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Good Japanese Book

Have a textbook or grammar book that you find particularly helpful? What about a learning tip to share with others?

Good Japanese Book

Postby neo2407 » Thu 08.24.2006 6:45 pm

Hey, I'm just making this thread to tell everyone about a good book I got for learning Japanese.
It's from DK Eyewitness Travel. And it's called 15-Minute Japanese. (BTW it obviously doesn't teach you all of Japanese in just 15 minutes...unfortunatly lol)

It has about 153 pages of Japanese phrases, words, a mini dictionary, a 16-page menu guide (containing LOTS of Japanese foods), and 2 full Hiragana and Katakana tables.

It covers introductions, eating and drinking, travel, shopping and lots more. It also has mini tests inbetween sections. Each phrase and word is written in Romaji (I know, I know, avoid this) and also Hiragana. It also includes cultural and conversation tips. It even tells you how to get a taxi and about the "automatic bidet" on the hi-tech western style toliets...although that's probably a warning so that you don't get a nasty surprise lol.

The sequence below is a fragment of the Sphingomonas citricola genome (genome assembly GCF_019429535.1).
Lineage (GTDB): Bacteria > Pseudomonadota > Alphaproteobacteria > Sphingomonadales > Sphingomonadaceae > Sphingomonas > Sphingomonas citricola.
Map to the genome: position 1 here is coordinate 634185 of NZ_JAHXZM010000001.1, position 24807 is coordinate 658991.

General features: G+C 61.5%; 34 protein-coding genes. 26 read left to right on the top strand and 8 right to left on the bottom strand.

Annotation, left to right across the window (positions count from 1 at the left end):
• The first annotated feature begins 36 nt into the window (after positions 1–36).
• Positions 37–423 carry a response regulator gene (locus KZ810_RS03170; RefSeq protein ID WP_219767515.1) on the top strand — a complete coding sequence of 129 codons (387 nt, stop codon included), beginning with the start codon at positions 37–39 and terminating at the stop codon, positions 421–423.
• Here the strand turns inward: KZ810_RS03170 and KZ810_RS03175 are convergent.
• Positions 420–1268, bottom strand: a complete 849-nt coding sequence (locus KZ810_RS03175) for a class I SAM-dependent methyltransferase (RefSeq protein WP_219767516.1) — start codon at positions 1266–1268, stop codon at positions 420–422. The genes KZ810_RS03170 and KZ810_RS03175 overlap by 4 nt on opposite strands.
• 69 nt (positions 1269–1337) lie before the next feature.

There are 2 versions of the book. You can get just the book for about £6.99 (GB Pounds), or get the book and a few audio CD's to help with pronunciation, for about £12.99 (GB Pounds).

It's good for learning Japanese or even just going for a holiday.
Sorry if it sounds like advertising (if it does feel free to edit it so it doesn't lol), it really is a good book. I highly recommed it. Although the picture on the front looks a bit cheesy.
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RE: Good Japanese Book

Postby magma » Thu 08.24.2006 7:21 pm

£12.99 = $24.56 US (according to Google).